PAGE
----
British Composer Awards – updated figures in terms of ethnic representationPosted: December 3, 2014
[UPDATE: I have been informed of the omission of the student award in the 2014 list (this was not included in the earlier years either, as it is awarded in a different fashion and so does not appear on the shortlists). I would thus like to point out that in this category there was one ethnic minority award given this year. More broadly, I would stress that the issue is not of the decisions of this award-giving body, with respect to ethnicity, gender, or any other factor, considering that nominations come externally and are not determined by the BCA, but of the lack of representation of ethnic minorities within the field of new music in general. This is an issue which needs debating more widely.]
A year I published an article on here looking at the representation of British-born ethnic minorities in the British Composer Awards. Following the announcement of the 2014 awards yesterday, I wanted to update the figures I provided then.
2003: 100% white (11 awards)
2004: 100% white (11 awards)
2005: One composer of African/Afro-Caribbean origin, all others white (Radio 3 listeners award) (11 awards)
2006: 100% white (12 awards)
2007: 100% white (13 prizes)
2008: 100% white (11 prizes awarded)
2009: One composer of African/Afro-Caribbean origin, all others white (in jazz category) (13 prizes awarded)
2010: Two composers of East Asian origin (chamber, and international) (13 prizes awarded).
2011: 100% white (13 awards)
2012: 100% white (13 awards)
2013: One composer of East Asian origin (international award) (14 awards, one joint).
2014: 100% white (13 awards)
Total number of awards given 2003-2014: 148. Total number of white composers: 143. Thus 96.6% white composer winners.
Total number of awards given to British Composers: 140. Total number of white composers: 137. Thus 97.9% white composer winners.
Of the five non-white winners, two have been winners of the international award, one of the chamber award, one of the jazz award, and one of the Radio 3 Listeners’ award. Three of these are of East Asian origin, two of African/Afro-Caribbean origin.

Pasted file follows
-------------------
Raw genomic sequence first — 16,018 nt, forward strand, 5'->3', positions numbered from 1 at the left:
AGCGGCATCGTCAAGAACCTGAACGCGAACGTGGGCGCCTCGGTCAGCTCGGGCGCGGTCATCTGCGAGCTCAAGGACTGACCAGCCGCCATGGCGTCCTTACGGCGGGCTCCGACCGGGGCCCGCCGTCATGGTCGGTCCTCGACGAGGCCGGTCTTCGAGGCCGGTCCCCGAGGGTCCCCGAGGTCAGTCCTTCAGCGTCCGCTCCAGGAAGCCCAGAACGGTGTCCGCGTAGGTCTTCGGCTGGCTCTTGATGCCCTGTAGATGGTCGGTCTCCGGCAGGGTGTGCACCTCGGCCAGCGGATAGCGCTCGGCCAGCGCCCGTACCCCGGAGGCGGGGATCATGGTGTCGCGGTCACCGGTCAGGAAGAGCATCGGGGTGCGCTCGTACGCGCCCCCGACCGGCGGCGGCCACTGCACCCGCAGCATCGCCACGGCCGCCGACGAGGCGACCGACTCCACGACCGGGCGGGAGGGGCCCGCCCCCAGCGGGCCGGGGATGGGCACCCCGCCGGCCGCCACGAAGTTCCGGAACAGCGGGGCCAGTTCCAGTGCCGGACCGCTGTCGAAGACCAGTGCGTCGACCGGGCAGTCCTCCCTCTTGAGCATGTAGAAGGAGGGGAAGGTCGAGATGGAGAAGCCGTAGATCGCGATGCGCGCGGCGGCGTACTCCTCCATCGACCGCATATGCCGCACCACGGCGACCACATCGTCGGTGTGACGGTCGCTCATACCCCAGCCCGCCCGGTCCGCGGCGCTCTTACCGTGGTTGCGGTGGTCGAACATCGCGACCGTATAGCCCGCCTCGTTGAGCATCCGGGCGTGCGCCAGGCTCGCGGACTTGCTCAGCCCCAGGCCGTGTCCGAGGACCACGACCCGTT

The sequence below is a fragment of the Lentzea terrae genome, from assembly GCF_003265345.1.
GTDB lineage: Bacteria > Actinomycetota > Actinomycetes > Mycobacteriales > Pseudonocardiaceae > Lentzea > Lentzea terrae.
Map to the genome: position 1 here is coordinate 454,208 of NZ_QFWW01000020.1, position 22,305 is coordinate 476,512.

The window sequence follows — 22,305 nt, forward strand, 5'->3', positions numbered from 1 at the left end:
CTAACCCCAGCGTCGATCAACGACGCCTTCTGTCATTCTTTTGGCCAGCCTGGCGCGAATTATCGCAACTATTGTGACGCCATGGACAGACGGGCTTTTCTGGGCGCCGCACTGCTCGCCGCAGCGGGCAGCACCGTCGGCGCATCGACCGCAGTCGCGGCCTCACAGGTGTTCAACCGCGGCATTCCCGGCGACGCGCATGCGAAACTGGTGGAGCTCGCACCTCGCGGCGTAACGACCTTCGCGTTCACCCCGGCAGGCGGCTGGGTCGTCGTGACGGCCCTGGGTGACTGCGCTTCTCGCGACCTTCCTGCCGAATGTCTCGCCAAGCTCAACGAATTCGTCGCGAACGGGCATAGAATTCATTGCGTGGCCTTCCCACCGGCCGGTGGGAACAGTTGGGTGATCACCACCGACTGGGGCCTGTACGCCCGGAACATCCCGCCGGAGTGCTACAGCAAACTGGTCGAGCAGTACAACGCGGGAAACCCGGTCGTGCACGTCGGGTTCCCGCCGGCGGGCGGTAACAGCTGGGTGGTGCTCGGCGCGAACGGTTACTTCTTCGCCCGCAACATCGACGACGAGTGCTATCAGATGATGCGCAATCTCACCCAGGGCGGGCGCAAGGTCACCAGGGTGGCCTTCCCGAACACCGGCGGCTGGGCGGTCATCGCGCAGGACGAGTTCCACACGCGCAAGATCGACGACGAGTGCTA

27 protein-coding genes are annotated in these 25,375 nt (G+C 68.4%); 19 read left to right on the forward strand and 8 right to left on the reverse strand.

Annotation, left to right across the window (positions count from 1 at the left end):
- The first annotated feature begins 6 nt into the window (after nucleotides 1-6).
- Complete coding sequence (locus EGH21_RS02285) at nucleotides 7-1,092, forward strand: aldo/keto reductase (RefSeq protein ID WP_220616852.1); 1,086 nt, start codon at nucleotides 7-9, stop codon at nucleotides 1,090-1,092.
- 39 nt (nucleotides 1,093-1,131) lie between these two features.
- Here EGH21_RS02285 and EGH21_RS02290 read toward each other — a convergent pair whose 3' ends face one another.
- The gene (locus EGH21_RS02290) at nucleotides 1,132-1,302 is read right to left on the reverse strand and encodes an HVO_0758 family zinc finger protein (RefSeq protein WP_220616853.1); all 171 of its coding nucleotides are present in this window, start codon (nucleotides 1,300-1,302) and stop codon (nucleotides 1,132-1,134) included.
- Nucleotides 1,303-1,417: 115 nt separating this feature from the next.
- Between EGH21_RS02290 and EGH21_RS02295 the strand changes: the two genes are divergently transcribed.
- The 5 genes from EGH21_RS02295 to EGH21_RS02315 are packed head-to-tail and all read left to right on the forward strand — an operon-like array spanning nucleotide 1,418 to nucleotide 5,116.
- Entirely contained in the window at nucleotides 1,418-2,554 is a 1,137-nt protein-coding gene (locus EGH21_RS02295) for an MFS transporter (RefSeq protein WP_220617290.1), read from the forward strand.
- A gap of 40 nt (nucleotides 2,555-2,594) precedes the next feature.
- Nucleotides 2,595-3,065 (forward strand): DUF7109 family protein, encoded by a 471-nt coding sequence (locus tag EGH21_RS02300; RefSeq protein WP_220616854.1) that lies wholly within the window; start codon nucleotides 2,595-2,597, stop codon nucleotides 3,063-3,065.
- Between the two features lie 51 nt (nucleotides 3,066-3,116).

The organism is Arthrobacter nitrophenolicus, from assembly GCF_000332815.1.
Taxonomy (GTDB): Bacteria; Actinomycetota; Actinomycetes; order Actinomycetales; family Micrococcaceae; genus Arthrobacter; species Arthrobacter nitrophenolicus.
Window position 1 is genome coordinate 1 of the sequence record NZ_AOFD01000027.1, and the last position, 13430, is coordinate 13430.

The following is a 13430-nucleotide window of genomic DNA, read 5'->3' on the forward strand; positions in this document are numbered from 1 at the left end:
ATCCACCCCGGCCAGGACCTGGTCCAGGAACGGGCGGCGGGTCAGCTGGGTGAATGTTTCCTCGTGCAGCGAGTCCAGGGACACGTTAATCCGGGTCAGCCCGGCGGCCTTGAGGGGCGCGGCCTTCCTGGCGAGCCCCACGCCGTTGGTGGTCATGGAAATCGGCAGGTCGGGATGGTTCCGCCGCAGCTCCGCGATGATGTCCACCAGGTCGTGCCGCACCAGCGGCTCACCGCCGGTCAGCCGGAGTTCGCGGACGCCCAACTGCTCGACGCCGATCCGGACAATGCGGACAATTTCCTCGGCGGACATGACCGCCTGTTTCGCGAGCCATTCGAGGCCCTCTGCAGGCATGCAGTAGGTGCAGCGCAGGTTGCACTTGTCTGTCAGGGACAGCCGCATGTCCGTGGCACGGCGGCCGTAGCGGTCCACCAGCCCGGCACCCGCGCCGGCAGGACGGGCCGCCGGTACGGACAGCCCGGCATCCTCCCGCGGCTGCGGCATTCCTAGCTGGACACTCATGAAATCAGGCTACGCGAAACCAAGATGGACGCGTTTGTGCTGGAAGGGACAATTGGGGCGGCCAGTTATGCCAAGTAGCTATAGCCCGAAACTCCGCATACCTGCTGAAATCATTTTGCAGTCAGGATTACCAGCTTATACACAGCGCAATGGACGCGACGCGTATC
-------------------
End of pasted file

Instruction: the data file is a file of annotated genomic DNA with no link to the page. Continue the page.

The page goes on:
Going through the shortlists for 2011, 2012, 2013 and 2014 one finds the following:
2011: 41 names and 1 collective of five individuals. One individual of East Asian origin.
2012: 39 names, all white
2013: 39 names, one of East Asian origin
2014: 36 names, all white
Since 2009 there has been a prize for jazz composition, a field with historically strong associations with African-American communities. Of the six winners of this, five have been white. Of the 18 names shortlisted, 16 have been white.
All of this points to the forms of composition recognised and rewarded by the BCA being overwhelmingly white (bearing in mind that according to the 2011 census, only 87.1% of the UK population were white). No individual of South Asian origin has ever won a BCA award, despite their accounting for around 5% of the population, whilst the representation of individuals (two) of African/Afro-Caribbean origin falls well below the figure of 3% of the population they make up; one of the names only won because nominated by Radio 3 listeners, the other in the category of jazz composition.
This is not to criticise the awards necessarily, nor their organisers, rather to point out a wider issue in new music, as I have argued elsewhere. To what extent can new music be viewed as part of a multicultural Britain (or in other Western countries), or is it a field disengaged from black and minority ethnic (BME) cultural and musical traditions?